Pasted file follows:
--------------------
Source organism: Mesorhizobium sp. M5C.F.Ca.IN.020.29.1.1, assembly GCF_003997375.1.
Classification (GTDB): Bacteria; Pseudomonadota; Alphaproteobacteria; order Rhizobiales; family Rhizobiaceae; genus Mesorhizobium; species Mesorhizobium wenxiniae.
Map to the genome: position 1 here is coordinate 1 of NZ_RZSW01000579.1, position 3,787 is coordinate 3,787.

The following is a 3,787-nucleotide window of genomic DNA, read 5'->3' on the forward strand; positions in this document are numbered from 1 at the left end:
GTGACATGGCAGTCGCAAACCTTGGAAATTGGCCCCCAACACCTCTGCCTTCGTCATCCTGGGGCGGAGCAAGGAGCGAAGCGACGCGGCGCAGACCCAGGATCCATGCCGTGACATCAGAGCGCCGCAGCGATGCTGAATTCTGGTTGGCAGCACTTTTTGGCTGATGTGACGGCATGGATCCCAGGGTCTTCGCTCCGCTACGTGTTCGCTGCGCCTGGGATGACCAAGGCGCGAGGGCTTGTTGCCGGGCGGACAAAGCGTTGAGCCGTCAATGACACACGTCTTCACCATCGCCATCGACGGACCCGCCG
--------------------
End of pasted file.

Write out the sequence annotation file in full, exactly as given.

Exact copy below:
Source organism: Mesorhizobium sp. M5C.F.Ca.IN.020.29.1.1, assembly GCF_003997375.1.
Classification (GTDB): Bacteria; Pseudomonadota; Alphaproteobacteria; order Rhizobiales; family Rhizobiaceae; genus Mesorhizobium; species Mesorhizobium wenxiniae.
Map to the genome: position 1 here is coordinate 1 of NZ_RZSW01000579.1, position 3,787 is coordinate 3,787.

The following is a 3,787-nucleotide window of genomic DNA, read 5'->3' on the forward strand; positions in this document are numbered from 1 at the left end:
GTGACATGGCAGTCGCAAACCTTGGAAATTGGCCCCCAACACCTCTGCCTTCGTCATCCTGGGGCGGAGCAAGGAGCGAAGCGACGCGGCGCAGACCCAGGATCCATGCCGTGACATCAGAGCGCCGCAGCGATGCTGAATTCTGGTTGGCAGCACTTTTTGGCTGATGTGACGGCATGGATCCCAGGGTCTTCGCTCCGCTACGTGTTCGCTGCGCCTGGGATGACCAAGGCGCGAGGGCTTGTTGCCGGGCGGACAAAGCGTTGAGCCGTCAATGACACACGTCTTCACCATCGCCATCGACGGACCCGCCG